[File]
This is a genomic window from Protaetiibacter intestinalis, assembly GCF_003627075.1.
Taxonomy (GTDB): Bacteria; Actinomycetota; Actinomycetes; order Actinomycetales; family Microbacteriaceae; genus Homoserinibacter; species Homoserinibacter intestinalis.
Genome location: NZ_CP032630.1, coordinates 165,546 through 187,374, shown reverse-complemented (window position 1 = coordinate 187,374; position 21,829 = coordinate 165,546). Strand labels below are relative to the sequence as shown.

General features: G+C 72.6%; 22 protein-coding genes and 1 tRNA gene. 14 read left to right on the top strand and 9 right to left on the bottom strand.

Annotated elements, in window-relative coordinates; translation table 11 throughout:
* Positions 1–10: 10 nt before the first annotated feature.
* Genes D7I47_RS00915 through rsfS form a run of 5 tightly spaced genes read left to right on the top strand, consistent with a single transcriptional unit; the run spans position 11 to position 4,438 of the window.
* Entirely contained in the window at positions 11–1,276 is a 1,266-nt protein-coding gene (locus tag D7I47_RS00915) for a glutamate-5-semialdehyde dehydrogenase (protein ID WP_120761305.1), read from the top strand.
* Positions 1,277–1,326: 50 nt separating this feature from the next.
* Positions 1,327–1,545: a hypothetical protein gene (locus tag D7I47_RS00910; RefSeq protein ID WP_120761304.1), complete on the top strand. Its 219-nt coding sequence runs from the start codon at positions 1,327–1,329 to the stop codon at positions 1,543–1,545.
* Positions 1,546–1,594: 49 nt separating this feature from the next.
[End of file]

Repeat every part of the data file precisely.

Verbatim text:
This is a genomic window from Protaetiibacter intestinalis, assembly GCF_003627075.1.
Taxonomy (GTDB): Bacteria; Actinomycetota; Actinomycetes; order Actinomycetales; family Microbacteriaceae; genus Homoserinibacter; species Homoserinibacter intestinalis.
Genome location: NZ_CP032630.1, coordinates 165,546 through 187,374, shown reverse-complemented (window position 1 = coordinate 187,374; position 21,829 = coordinate 165,546). Strand labels below are relative to the sequence as shown.

General features: G+C 72.6%; 22 protein-coding genes and 1 tRNA gene. 14 read left to right on the top strand and 9 right to left on the bottom strand.

Annotated elements, in window-relative coordinates; translation table 11 throughout:
* Positions 1–10: 10 nt before the first annotated feature.
* Genes D7I47_RS00915 through rsfS form a run of 5 tightly spaced genes read left to right on the top strand, consistent with a single transcriptional unit; the run spans position 11 to position 4,438 of the window.
* Entirely contained in the window at positions 11–1,276 is a 1,266-nt protein-coding gene (locus tag D7I47_RS00915) for a glutamate-5-semialdehyde dehydrogenase (protein ID WP_120761305.1), read from the top strand.
* Positions 1,277–1,326: 50 nt separating this feature from the next.
* Positions 1,327–1,545: a hypothetical protein gene (locus tag D7I47_RS00910; RefSeq protein ID WP_120761304.1), complete on the top strand. Its 219-nt coding sequence runs from the start codon at positions 1,327–1,329 to the stop codon at positions 1,543–1,545.
* Positions 1,546–1,594: 49 nt separating this feature from the next.